After completing the drivers side arm and strut , go topside and reinstall the battery tray and power distribution box over the tabs on batt tray. Then attach the harness and other items back onto the batt tray edges with the X-mas tree push pins. Hopefully you did not destroy the push pins during disassembly. Drop the battery into the tray and install the batt retaining clamp. Install positive battery clamp first, then the negative - and tighten down the clamps.

Congrats, if all has went well - you are done with the front end installation & out of the engine compartment. And things look like this.



If you are doing spacers or adapters, put em on per manufacturers instructions. Mount the wheels and torque them to 100 ft lbs. Remove the jack stands, and chock the front wheels.


On to the rear - this end is a lot easier, soooo.. saved it for last.

Are your front wheels chocked? Your E-brake should still be engaged. Brake your wheel lugs loose. Place a 4 tn jack under the pumpkin & lift high enough to place jack stands under the uni-frame on both sides in front of the lower control arms (seemed like a good spot) so when you lower the jack the wheels are still off the ground. Remove your lugs and wheels.

Remove your rear shock, bottom has both 15mm and 18mm , top is 15mm. Repeat on other side. There is now enough room to wiggle out the stock coils with a little pushing down on the axel. Super easy at full droop.



Now use a center punch and hammer to make your mark in the center of the bottom spring perch on both sides.



Drill out a 5/16's pilot hole (or a hair smaller) and thread the self tapping bolt (15mm or 9/16ths) that came with your Franky 1" rear bump stops through your pilot hole to get some treads worked into it. Remove the self tapper and duplicate this on the other side. Having done this on my TJ, and kinda done it before - I actually used a step bit to drill out the holes. It's shorter and knew how far to drill into the perch. Faster and easier. If you go too deep with a step bit though - you'll be picking up new self tapping bolts. Set bolts aside for now. Pics on next page.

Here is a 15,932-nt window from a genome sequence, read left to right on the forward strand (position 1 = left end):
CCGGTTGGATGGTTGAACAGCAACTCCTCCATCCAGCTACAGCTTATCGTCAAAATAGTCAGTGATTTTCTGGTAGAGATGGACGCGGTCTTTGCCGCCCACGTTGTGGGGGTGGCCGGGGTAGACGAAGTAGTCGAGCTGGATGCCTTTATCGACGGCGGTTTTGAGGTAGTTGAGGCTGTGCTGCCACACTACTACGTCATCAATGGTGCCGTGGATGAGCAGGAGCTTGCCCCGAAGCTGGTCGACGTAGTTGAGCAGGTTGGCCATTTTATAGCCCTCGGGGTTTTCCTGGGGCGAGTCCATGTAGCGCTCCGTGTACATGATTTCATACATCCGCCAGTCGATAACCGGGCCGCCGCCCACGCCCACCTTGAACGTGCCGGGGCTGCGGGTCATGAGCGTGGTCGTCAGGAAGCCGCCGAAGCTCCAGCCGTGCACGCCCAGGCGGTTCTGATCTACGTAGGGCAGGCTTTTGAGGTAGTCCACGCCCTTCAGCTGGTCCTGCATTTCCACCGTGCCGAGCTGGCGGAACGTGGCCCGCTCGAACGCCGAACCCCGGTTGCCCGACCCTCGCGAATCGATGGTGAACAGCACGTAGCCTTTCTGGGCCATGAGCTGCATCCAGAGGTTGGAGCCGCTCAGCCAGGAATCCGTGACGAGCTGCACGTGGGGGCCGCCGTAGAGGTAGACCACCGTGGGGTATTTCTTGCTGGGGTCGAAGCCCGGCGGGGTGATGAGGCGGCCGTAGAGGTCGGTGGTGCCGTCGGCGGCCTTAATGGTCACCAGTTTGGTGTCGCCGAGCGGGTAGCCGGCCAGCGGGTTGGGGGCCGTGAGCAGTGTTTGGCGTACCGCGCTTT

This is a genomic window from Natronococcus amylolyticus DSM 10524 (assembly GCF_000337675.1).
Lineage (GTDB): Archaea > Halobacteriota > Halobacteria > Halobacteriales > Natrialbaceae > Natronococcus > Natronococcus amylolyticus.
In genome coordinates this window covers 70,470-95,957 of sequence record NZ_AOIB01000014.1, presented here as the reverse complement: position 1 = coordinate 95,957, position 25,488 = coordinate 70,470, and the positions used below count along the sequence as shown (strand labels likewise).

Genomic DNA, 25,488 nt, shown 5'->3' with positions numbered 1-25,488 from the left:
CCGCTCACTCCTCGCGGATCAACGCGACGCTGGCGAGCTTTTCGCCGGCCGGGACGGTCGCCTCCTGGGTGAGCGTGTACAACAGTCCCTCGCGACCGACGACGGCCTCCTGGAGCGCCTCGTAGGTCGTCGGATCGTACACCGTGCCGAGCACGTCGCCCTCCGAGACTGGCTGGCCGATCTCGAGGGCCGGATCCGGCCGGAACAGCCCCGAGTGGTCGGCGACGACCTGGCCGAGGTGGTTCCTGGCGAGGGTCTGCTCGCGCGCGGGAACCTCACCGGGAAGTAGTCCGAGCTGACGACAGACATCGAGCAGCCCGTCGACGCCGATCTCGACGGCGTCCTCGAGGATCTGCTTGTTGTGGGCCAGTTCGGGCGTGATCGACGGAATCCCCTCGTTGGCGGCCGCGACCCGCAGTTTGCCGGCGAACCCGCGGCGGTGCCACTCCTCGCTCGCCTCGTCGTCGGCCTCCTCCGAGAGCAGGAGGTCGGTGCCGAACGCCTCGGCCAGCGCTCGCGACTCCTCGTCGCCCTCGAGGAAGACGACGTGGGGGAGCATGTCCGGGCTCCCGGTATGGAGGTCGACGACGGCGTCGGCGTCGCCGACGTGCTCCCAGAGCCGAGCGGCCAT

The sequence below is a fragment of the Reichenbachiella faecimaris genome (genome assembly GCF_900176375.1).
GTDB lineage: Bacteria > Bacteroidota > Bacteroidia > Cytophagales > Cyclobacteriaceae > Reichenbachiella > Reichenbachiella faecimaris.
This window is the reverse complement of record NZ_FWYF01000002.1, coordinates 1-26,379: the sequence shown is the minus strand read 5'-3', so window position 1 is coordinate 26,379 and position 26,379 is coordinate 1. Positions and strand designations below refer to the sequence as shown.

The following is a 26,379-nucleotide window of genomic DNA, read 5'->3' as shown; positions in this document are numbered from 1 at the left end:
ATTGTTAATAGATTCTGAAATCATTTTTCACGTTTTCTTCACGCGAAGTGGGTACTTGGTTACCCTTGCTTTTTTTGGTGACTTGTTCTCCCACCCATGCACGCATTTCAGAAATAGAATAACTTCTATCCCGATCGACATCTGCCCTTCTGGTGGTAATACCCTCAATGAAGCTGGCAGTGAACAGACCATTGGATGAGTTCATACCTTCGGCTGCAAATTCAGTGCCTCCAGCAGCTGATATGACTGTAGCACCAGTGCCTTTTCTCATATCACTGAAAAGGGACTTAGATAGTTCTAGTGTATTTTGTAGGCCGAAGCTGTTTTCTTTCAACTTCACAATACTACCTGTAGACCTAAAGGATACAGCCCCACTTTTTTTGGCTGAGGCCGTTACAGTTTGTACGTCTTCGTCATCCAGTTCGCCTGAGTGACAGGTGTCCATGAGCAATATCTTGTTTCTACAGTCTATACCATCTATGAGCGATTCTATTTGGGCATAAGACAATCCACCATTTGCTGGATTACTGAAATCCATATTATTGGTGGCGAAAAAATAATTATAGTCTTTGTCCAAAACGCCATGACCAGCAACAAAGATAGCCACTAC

Next page please
__________________
05 TJ RME 42RLE with some things
05 KJ CRD 545RFE, GDE Eco tune, Franky II, Al's 4.5 A-arms, JK Rubi Moabs, Silent Armors 245-70-17's, Spidertrax Adapters, Rola Basket, Fumoto Valve, Pinch welds pounded

FS or FT (2) JK Rubi 17" Moab Rims - really nice shape
Need JK Rear Spare tire bracket for project

Last edited by 95BadBoy; 01-22-2010 at 11:53 AM.. Reason: Merge threads
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Unread 01-21-2010, 04:19 PM   #3
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Part 3 - continued



Time to install the new OME CRD rear springs. I prefer to use spring compressors to squish them down to factory spring hight. Some people are dead set against using these and say to put bottle jacks between the axle and frame. Whatever- compressors are only as dangerous as the person using them, just use them properly. Your choice on that. Work your compressed springs into their position, pushing down on the axle some.







Take the tension off the spring compressors and remove them. One coil now in place.



One side in - now rinse, wash, and repeat for the other side. Now with the springs in, install your new OME N132L shocks on both sides. Top bolt in first and bottoms. Torque the top bolt to 80 ft lbs and the bottom bolt and nut to 95 ft lbs. Finally install the rear bumpstops and snug up the self tapping bolt (don't crank on them). A little Blue Loctite on the self tappers will be in order.

If you are not using spacers or adapters - you are now done with the install end of things. Reinstall your tires and torque to to 100 ft lbs. Jack up the pumpkin and remove the jack stands.

Schedule a alignment, you may want to pay a couple of bucks more and use a place that has lifetime or 5 year unlimited alignments. The suspension is going to settle some.

Get your headlights aligned too, and you won't be blinding people you drive up on.


If you are using spacers or adapters - you must remove these clips (front and back) that were put on at the factory. Bad things can and do happen if you don't.



Use red locktite on the spacer lugs and torque to 100 ft lbs, check on these regularly.

Have seen several Jeeps that do not all have the same length wheel studs as others. If your wheel studs are not coming to the top of the spacer lugs, best be looking at pressing them out and getting the proper length ones pressed in. Really unenjoyable things could happen if ignored.

Hight before lift





After lift and tires





Front sits a little higher. Will see how things settle for a few months before making any adjustments to the rear.

Before



After




Hope this writeup is of some help to anyone looking to do this themselves on their own CRD.


All comments are welcome, good or bad. Not having done a writeup before, there will be errors I'm pretty sure.
__________________
05 TJ RME 42RLE with some things
05 KJ CRD 545RFE, GDE Eco tune, Franky II, Al's 4.5 A-arms, JK Rubi Moabs, Silent Armors 245-70-17's, Spidertrax Adapters, Rola Basket, Fumoto Valve, Pinch welds pounded